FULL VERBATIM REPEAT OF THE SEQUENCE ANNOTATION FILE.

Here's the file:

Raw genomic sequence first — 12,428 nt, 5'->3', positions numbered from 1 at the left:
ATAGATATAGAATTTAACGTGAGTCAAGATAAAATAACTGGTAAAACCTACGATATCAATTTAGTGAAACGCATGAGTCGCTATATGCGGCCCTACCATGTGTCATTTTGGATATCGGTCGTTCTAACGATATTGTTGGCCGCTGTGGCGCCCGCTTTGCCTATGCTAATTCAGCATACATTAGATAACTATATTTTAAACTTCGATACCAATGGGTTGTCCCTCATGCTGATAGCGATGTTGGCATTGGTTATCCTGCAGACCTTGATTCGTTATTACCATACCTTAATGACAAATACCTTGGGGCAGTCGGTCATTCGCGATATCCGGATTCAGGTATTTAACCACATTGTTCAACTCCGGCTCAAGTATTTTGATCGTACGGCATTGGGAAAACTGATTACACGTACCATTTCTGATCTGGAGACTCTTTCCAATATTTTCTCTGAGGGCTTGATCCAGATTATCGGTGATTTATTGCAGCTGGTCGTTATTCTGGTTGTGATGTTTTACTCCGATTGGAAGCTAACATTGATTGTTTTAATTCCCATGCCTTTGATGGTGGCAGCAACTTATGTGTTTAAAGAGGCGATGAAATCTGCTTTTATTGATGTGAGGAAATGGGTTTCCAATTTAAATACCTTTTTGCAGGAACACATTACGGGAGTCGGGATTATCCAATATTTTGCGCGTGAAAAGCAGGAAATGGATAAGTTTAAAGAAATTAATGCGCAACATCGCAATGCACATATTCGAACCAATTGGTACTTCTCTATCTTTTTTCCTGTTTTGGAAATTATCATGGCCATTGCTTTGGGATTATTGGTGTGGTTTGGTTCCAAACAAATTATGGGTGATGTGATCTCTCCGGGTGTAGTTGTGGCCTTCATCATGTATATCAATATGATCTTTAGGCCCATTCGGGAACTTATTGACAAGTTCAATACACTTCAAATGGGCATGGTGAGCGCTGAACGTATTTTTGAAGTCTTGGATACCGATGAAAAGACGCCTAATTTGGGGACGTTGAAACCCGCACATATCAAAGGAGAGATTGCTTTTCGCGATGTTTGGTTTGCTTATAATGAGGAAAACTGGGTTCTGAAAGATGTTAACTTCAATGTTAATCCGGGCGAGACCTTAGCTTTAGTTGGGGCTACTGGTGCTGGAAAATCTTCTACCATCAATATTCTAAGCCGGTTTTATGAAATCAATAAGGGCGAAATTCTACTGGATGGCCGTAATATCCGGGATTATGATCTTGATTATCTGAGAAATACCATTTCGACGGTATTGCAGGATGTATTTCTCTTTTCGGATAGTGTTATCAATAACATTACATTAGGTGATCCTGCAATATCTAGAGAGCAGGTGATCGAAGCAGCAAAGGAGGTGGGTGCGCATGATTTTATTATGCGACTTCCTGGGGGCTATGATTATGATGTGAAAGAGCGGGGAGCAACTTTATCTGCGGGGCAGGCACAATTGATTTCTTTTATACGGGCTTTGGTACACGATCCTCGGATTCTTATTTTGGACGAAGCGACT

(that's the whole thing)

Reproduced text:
Raw genomic sequence first — 12,428 nt, 5'->3', positions numbered from 1 at the left:
ATAGATATAGAATTTAACGTGAGTCAAGATAAAATAACTGGTAAAACCTACGATATCAATTTAGTGAAACGCATGAGTCGCTATATGCGGCCCTACCATGTGTCATTTTGGATATCGGTCGTTCTAACGATATTGTTGGCCGCTGTGGCGCCCGCTTTGCCTATGCTAATTCAGCATACATTAGATAACTATATTTTAAACTTCGATACCAATGGGTTGTCCCTCATGCTGATAGCGATGTTGGCATTGGTTATCCTGCAGACCTTGATTCGTTATTACCATACCTTAATGACAAATACCTTGGGGCAGTCGGTCATTCGCGATATCCGGATTCAGGTATTTAACCACATTGTTCAACTCCGGCTCAAGTATTTTGATCGTACGGCATTGGGAAAACTGATTACACGTACCATTTCTGATCTGGAGACTCTTTCCAATATTTTCTCTGAGGGCTTGATCCAGATTATCGGTGATTTATTGCAGCTGGTCGTTATTCTGGTTGTGATGTTTTACTCCGATTGGAAGCTAACATTGATTGTTTTAATTCCCATGCCTTTGATGGTGGCAGCAACTTATGTGTTTAAAGAGGCGATGAAATCTGCTTTTATTGATGTGAGGAAATGGGTTTCCAATTTAAATACCTTTTTGCAGGAACACATTACGGGAGTCGGGATTATCCAATATTTTGCGCGTGAAAAGCAGGAAATGGATAAGTTTAAAGAAATTAATGCGCAACATCGCAATGCACATATTCGAACCAATTGGTACTTCTCTATCTTTTTTCCTGTTTTGGAAATTATCATGGCCATTGCTTTGGGATTATTGGTGTGGTTTGGTTCCAAACAAATTATGGGTGATGTGATCTCTCCGGGTGTAGTTGTGGCCTTCATCATGTATATCAATATGATCTTTAGGCCCATTCGGGAACTTATTGACAAGTTCAATACACTTCAAATGGGCATGGTGAGCGCTGAACGTATTTTTGAAGTCTTGGATACCGATGAAAAGACGCCTAATTTGGGGACGTTGAAACCCGCACATATCAAAGGAGAGATTGCTTTTCGCGATGTTTGGTTTGCTTATAATGAGGAAAACTGGGTTCTGAAAGATGTTAACTTCAATGTTAATCCGGGCGAGACCTTAGCTTTAGTTGGGGCTACTGGTGCTGGAAAATCTTCTACCATCAATATTCTAAGCCGGTTTTATGAAATCAATAAGGGCGAAATTCTACTGGATGGCCGTAATATCCGGGATTATGATCTTGATTATCTGAGAAATACCATTTCGACGGTATTGCAGGATGTATTTCTCTTTTCGGATAGTGTTATCAATAACATTACATTAGGTGATCCTGCAATATCTAGAGAGCAGGTGATCGAAGCAGCAAAGGAGGTGGGTGCGCATGATTTTATTATGCGACTTCCTGGGGGCTATGATTATGATGTGAAAGAGCGGGGAGCAACTTTATCTGCGGGGCAGGCACAATTGATTTCTTTTATACGGGCTTTGGTACACGATCCTCGGATTCTTATTTTGGACGAAGCGACT